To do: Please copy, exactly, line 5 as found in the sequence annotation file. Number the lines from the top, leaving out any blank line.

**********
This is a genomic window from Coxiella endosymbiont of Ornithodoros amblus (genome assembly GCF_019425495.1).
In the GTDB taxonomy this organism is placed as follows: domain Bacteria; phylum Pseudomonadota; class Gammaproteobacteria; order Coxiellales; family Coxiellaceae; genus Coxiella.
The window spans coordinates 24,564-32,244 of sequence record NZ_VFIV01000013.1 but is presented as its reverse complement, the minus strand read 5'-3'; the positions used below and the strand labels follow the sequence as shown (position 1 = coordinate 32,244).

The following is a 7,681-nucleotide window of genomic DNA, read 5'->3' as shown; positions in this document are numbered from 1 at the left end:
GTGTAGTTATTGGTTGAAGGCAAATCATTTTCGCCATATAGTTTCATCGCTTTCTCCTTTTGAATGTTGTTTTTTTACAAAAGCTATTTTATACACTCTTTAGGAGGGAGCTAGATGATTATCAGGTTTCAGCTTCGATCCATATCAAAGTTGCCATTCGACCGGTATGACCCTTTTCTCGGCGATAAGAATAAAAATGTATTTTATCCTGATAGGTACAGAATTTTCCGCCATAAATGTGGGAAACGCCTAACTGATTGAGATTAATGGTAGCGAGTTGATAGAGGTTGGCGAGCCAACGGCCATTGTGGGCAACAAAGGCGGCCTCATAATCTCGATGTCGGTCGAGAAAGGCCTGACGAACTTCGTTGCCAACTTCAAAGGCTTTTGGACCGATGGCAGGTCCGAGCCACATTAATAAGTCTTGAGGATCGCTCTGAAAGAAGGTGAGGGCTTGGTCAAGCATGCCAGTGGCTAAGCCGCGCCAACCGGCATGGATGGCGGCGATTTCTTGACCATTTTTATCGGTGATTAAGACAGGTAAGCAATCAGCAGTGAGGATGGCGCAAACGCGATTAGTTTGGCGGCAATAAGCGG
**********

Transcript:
GTGTAGTTATTGGTTGAAGGCAAATCATTTTCGCCATATAGTTTCATCGCTTTCTCCTTTTGAATGTTGTTTTTTTACAAAAGCTATTTTATACACTCTTTAGGAGGGAGCTAGATGATTATCAGGTTTCAGCTTCGATCCATATCAAAGTTGCCATTCGACCGGTATGACCCTTTTCTCGGCGATAAGAATAAAAATGTATTTTATCCTGATAGGTACAGAATTTTCCGCCATAAATGTGGGAAACGCCTAACTGATTGAGATTAATGGTAGCGAGTTGATAGAGGTTGGCGAGCCAACGGCCATTGTGGGCAACAAAGGCGGCCTCATAATCTCGATGTCGGTCGAGAAAGGCCTGACGAACTTCGTTGCCAACTTCAAAGGCTTTTGGACCGATGGCAGGTCCGAGCCACATTAATAAGTCTTGAGGATCGCTCTGAAAGAAGGTGAGGGCTTGGTCAAGCATGCCAGTGGCTAAGCCGCGCCAACCGGCATGGATGGCGGCGATTTCTTGACCATTTTTATCGGTGATTAAGACAGGTAAGCAATCAGCAGTGAGGATGGCGCAAACGCGATTAGTTTGGCGGCAATAAGCGG